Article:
November 10, 2014 – Both TAG and GMA Network submitted their position papers detailing the facts and legal basis of their arguments with regard to the regularization complaint.
November 20, 2014 – TAG began its series of campus tours to educate college students and faculty about the realities behind the labor conditions of media workers in the Philippines. Colleges and universities that were visited include PUP, CSB, UP Diliman, UP Baguio, PLMar, and UMak.
December 17, 2014 – Concerned faculty and staff of the UP College of Mass Communication issued a statement of support for TAG and other protesting contractual employees in media organizations.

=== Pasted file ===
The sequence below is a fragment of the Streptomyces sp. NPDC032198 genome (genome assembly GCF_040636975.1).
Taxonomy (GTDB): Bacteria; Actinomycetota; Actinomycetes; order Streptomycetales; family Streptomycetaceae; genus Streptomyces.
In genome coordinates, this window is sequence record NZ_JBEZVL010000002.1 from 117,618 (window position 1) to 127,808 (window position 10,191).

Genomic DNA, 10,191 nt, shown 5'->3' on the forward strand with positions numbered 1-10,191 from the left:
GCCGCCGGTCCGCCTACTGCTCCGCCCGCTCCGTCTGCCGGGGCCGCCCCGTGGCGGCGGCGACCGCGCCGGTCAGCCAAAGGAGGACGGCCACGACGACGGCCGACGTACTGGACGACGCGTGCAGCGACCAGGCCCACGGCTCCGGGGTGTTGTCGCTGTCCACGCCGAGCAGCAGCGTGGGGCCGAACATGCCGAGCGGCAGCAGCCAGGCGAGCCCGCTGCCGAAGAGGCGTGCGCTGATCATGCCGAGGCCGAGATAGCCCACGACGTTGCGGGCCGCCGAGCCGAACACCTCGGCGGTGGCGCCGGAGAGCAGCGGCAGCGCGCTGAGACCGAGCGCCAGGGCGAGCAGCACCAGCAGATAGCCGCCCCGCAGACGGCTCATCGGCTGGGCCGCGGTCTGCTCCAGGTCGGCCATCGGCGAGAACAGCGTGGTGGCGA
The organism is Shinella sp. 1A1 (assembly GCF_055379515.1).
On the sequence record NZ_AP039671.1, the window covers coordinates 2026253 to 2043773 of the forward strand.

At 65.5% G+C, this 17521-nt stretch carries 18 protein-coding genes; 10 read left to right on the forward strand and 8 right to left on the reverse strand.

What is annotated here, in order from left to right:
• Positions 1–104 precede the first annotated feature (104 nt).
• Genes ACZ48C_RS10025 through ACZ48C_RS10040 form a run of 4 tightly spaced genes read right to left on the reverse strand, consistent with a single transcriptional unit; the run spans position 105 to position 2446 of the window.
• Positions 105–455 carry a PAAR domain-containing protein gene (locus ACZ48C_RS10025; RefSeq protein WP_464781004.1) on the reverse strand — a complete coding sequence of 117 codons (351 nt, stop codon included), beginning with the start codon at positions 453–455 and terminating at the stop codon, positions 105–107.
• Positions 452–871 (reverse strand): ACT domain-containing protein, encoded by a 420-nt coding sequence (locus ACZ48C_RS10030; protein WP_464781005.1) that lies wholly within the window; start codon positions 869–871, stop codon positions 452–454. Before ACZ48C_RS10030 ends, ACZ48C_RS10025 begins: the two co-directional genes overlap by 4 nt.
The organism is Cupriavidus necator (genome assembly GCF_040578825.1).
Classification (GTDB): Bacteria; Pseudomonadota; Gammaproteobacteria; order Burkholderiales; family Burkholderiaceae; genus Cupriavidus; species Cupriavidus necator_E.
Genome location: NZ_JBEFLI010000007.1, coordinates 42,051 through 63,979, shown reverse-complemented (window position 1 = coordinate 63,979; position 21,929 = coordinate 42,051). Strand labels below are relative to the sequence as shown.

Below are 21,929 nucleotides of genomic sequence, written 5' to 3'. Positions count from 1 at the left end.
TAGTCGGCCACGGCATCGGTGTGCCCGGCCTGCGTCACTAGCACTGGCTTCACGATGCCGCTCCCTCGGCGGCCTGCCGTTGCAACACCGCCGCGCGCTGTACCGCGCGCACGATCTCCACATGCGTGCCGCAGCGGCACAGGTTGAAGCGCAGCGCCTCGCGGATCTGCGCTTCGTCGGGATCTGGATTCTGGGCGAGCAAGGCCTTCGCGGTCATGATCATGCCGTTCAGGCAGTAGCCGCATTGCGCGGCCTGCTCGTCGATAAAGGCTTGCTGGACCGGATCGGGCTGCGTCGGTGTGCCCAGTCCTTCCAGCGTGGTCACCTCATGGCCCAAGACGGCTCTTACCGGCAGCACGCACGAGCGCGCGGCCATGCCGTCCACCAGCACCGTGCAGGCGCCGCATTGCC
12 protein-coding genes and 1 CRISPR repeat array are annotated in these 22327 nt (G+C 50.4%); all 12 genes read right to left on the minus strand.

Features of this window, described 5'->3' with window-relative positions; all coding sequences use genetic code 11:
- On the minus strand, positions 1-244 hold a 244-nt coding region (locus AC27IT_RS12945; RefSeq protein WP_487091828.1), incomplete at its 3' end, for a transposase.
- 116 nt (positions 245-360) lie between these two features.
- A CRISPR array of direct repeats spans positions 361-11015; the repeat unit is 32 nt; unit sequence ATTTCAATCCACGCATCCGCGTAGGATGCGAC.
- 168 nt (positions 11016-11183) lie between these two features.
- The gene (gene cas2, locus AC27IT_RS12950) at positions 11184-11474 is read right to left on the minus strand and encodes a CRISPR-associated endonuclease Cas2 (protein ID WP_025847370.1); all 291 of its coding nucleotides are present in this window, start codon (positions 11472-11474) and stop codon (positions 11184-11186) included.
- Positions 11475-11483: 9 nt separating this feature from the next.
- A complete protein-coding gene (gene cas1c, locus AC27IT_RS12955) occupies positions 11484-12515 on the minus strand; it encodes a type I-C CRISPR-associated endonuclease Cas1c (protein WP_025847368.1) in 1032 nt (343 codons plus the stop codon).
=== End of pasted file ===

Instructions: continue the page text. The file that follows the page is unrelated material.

2014 – Due to various reasons ranging from personal to work-related, including harrassment or offers for promotion in the network, 36 of the original 142 complainants withdrew their case against GMA Network, leaving around 106 to continue the fight.
January 10, 2015 – Altermidya, a nationwide network of independent and progressive alternative media practitioners in the Philippines, issued a statement expressing their support for TAG.
February 3, 2015 – The College Editors Guild of the Philippines (CEGP) issued a statement backing the bid of TAG to end contractualization in media.
February 4, 2015 – GMA filed a Manifestation with Submission, showing that 8 individuals have voluntarily severed their Talent Agreements with GMA and have already abandoned their claim.